From: John Levine [mailto:johnl(_at_)iecc(_dot_)com]
If on the other hand a VeriSign mailer is saying HELO
mail.cybercash.com or whatever it is unlikely to cause problems.
Unless the mailer's name is really mail17.cybercash.com.
In which case the sender gets no benefit from the verisign.com record and no
Tony collected some stats and a remarkably large number of
legitimate mail clients HELO as a name that is in an
appropriate domain but the A record for that name doesn't
point back to the mail host. We designed CSV so it's easiest
to set up if the A records are right, but it's only slightly
harder if they're not, and it can still tell the difference
betwenn a Hotmail host HELO'ing as hotmail.com and some
random zombie doing so.
If you really think this is necessary then the reasonable way to go
about deployment is to propose an approriate SPF context flag.
The semantics of CSV are unrelated to those of SPF. There's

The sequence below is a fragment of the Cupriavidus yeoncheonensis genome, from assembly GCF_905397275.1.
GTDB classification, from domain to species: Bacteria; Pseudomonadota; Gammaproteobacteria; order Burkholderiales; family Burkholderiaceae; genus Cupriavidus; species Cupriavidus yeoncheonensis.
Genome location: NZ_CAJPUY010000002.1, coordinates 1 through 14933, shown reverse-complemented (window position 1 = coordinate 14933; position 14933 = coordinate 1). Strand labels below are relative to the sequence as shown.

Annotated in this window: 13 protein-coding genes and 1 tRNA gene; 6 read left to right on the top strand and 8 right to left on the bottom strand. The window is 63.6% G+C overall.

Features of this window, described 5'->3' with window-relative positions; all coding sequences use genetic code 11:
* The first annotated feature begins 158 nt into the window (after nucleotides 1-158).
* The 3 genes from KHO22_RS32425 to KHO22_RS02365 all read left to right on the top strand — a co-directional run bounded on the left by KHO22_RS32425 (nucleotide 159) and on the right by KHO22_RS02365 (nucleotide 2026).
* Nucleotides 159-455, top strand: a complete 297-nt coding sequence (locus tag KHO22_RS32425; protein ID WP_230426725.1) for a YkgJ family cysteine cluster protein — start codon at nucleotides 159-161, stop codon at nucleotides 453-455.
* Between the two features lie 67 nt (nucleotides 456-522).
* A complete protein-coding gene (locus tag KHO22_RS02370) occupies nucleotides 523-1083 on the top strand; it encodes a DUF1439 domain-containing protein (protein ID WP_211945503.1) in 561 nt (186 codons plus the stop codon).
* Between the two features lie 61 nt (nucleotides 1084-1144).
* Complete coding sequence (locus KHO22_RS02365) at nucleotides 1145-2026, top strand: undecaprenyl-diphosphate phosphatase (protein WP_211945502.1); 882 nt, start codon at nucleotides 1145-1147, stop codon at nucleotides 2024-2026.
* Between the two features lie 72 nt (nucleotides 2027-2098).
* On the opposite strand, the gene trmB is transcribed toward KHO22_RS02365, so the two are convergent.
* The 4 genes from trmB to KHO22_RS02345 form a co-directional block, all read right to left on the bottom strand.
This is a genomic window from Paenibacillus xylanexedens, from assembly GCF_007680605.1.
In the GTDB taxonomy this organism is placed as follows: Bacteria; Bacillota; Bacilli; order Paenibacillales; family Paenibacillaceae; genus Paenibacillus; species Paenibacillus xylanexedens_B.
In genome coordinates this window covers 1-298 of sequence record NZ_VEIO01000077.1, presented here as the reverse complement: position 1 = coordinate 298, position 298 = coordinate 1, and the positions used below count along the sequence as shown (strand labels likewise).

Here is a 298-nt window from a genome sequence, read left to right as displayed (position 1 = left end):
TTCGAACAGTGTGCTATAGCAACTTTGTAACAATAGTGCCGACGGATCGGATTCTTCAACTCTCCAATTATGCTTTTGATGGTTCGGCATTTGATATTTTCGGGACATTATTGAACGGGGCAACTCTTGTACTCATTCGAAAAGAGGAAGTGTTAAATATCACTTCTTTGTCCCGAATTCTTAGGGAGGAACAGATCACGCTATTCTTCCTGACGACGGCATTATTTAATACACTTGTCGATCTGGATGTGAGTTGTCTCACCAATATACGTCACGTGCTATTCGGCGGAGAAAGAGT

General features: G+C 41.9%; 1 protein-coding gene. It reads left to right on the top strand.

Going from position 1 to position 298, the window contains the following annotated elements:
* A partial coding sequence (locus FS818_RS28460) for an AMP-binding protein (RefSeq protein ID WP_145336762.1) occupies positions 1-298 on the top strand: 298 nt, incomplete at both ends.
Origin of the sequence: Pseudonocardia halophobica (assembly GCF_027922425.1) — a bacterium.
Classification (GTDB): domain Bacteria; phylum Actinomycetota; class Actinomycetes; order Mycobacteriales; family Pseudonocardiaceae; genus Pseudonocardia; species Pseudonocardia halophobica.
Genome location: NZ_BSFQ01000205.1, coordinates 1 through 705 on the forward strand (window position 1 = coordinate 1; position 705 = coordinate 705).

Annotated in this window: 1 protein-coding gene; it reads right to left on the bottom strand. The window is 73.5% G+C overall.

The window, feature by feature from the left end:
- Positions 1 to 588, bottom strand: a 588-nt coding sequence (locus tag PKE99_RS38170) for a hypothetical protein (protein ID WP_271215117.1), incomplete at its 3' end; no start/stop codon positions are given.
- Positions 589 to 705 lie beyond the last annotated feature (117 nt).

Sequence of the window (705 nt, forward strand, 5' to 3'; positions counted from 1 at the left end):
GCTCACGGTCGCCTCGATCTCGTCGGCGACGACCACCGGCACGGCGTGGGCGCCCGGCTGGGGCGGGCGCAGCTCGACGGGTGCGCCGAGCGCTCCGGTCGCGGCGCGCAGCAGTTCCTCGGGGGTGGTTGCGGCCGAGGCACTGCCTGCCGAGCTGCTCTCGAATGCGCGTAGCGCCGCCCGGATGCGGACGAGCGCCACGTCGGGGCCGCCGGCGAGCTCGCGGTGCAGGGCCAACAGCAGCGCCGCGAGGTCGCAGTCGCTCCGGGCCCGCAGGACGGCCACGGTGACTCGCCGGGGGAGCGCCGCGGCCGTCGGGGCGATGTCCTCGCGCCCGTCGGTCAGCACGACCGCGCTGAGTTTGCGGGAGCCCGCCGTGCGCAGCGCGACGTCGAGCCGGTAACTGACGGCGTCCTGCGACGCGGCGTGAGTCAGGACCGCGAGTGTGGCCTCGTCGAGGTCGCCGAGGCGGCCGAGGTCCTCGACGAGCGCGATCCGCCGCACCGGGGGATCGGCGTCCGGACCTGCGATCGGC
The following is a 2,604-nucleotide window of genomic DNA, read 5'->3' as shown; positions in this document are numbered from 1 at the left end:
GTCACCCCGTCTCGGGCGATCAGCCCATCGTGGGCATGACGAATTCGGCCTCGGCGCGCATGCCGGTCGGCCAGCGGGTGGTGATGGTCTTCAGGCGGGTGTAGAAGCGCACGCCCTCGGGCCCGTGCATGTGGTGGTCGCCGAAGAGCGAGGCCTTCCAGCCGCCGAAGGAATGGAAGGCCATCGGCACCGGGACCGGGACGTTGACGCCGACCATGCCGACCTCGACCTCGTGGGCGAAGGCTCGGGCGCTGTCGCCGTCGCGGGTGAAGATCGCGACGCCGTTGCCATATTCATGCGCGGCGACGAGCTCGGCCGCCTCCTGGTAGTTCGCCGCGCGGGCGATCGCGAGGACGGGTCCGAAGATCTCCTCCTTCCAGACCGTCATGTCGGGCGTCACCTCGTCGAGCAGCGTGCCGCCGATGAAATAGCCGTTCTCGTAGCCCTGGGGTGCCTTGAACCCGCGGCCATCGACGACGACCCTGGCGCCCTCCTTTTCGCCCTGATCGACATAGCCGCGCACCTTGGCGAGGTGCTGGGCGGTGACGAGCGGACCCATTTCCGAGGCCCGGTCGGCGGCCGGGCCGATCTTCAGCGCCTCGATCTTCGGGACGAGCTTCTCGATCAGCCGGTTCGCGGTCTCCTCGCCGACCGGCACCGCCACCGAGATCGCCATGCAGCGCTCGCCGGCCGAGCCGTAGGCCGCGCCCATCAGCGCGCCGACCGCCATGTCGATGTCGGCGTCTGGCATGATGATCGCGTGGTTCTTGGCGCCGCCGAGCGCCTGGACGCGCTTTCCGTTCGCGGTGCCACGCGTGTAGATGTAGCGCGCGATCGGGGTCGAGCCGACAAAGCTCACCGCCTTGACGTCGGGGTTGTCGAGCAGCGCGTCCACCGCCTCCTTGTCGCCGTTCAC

no advantage to combining them in one bloated record.
There is if you want to see the scheme deployed and used. Attempting to
fragment mindshare at this point is not something that you will find people
well disposed to, particularly given the behavior of some of the CSV
advocates in MARID.
The semantics of the policy records have always been that the sender is
identifying the outgoing email edge servers. The receiver will interpret
that information any way they choose.
SPF has generated a very significant degree of open source and industry
support. If after rejecting that proposal the IETF endorses a rival proposal
that has no support from any quarter the reaction would be savage.
The feedback I got from the FTC workshop was that a lot of people were very
annoyed that the technical side had not got its act together behind one
proposal. The lack of apparent concern about email security has a lot of
people very disappointed.